In this current climate there are mumblings and lawsuits about the “need” for a Realtor to be used in a home buying or selling transaction. After reading the snippet of tasks above, I would surely believe that a Realtor is vital to a successful home purchase in this market. We have gone from a seller’s market with super low inventory levels to a market with higher interest rates and equally low inventory levels. Realtors are on the pulse of the market and what is changing because we are in the trenches – I would argue that assistance with your home purchase, one of the most valuable assets you will have – is one in which having a professional by your side is of vital importance.

Justin Noble is a Realtor with Sotheby’s international Realty licensed in D.C., Maryland, and Delaware for your DMV and Delaware Beach needs. Specializing in first-time homebuyers, development and new construction as well as estate sales, Justin is a well-versed agent, highly regarded, and provides white glove service at every price point. Reach him at 202-503-4243,  [email protected] or BurnsandNoble.com.

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Real Estate

D.C. rentals: DIY or seek professional help?

Some landlords thrive alone, while others need property managers

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If you’re thinking of becoming a landlord, there are tasks you can handle and others that are best left to the professionals.

Owning a rental property in the District of Columbia can be a lucrative investment, which naturally comes with an array of professional and legal responsibilities. From federal laws and local regulations to moral and financial responsibilities, your obligations change substantially when you transition from being a homeowner to a landlord.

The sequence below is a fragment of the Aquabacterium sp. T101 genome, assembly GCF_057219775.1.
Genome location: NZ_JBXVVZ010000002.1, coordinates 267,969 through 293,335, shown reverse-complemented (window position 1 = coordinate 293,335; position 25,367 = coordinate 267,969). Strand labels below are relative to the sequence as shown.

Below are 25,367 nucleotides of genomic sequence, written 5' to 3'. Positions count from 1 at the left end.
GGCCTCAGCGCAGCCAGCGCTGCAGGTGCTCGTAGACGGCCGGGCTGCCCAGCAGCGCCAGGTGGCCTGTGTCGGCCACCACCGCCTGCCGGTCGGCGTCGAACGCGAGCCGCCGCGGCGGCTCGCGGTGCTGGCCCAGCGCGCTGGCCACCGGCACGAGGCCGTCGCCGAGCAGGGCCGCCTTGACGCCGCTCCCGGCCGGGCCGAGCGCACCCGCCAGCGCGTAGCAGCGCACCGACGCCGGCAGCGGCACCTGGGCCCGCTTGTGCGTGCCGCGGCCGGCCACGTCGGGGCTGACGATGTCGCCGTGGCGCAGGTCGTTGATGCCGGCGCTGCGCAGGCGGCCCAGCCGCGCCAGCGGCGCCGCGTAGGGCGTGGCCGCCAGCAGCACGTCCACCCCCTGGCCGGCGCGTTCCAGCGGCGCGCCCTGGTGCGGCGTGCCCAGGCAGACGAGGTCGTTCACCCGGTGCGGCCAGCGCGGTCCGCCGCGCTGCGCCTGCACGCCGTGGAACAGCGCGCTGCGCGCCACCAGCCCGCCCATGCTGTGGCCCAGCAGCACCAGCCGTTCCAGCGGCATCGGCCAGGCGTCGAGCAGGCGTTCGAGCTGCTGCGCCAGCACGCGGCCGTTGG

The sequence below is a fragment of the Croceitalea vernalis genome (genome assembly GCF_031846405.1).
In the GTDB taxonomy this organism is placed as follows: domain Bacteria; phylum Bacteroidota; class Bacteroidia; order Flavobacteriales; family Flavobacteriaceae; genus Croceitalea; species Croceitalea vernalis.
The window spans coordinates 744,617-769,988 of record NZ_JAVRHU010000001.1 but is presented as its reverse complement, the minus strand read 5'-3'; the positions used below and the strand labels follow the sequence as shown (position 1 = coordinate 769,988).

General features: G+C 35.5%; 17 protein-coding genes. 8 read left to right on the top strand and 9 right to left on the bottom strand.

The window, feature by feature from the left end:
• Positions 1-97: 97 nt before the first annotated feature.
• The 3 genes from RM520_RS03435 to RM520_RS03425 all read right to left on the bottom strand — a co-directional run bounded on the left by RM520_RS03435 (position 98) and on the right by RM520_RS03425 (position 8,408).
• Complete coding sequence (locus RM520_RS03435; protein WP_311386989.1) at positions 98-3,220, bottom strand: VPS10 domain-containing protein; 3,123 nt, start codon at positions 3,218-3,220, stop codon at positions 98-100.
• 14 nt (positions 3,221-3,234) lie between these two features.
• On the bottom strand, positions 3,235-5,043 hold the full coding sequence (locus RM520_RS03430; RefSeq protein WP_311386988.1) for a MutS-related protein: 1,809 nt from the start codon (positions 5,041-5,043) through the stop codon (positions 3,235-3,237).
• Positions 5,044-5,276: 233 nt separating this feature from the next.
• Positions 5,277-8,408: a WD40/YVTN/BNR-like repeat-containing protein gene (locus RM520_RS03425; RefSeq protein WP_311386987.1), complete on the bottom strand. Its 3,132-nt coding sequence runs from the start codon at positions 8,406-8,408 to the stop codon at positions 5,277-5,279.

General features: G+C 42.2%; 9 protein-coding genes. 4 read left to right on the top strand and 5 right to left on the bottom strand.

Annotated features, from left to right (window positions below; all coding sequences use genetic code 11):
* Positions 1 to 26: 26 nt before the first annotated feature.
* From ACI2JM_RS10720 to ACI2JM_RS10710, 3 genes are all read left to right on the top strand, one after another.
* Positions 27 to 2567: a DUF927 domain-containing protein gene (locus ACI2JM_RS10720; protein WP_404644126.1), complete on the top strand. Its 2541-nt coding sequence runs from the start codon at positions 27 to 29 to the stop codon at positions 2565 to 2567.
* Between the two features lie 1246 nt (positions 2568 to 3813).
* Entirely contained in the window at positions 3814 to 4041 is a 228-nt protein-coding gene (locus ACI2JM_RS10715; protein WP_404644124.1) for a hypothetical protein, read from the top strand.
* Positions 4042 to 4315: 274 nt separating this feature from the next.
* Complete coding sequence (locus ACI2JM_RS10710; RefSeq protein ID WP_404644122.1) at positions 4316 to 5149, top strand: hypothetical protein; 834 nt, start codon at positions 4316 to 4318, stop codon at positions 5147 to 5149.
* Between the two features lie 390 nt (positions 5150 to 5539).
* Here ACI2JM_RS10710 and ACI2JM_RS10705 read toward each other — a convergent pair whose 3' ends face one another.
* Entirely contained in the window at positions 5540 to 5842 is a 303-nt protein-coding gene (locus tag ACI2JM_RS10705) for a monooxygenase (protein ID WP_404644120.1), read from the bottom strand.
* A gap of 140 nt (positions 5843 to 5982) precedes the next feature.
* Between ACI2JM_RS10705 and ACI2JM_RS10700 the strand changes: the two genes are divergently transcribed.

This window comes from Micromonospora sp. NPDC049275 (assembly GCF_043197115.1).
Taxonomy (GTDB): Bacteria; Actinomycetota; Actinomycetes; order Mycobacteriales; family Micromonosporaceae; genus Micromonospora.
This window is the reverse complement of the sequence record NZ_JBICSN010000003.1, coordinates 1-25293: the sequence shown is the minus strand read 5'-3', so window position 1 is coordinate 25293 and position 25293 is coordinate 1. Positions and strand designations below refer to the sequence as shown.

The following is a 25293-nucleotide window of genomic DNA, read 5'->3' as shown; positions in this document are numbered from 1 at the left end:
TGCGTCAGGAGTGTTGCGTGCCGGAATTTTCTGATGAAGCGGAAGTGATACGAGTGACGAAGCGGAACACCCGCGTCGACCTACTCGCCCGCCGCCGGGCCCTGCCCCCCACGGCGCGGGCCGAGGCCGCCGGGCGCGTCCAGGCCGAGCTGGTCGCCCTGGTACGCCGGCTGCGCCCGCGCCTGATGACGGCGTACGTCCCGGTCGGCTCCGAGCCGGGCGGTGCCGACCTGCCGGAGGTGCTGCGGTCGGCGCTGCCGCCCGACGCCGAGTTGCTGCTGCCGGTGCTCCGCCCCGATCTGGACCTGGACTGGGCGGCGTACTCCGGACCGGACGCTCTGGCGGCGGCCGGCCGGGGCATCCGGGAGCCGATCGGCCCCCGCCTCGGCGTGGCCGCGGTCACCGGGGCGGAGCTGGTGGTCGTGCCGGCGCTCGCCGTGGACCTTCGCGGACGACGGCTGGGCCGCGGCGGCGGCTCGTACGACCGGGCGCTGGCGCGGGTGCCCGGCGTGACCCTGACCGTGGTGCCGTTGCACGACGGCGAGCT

When you “Do It Yourself,” you’re tasked with managing the property, handling tenant relations, ensuring legal compliance, and much more. The key questions to ask yourself when you seek to master the D.C. rental housing market include: 

  1. Which property management tasks can you take on yourself, and 
  2. At what point should you entrust the job to professionals?

DIY Property Management Tasks

Looking at things from a distance, it seems like a no-brainer to self-manage a property you have purchased. You have a solid property. You find good tenants. You cash in on the rent income. What could go wrong? Here are a few things that many landlords feel confident in managing on their own.

• Routine Maintenance: Regular upkeep is essential to maintaining the value and appeal of your property. Owners can handle tasks such as lawn care, cleaning common areas, painting, and basic maintenance like changing light bulbs or air filters. Staying on top of these tasks can enhance tenant satisfaction and reduce the likelihood of major repairs down the line and it can save money. 

• Communication: Establishing clear communication channels with tenants can foster a stronger landlord-tenant relationship. Landlords can personally address concerns, answer questions, and provide timely responses to maintenance requests. Open lines of communication contribute to tenant retention and satisfaction and better long-term rentals.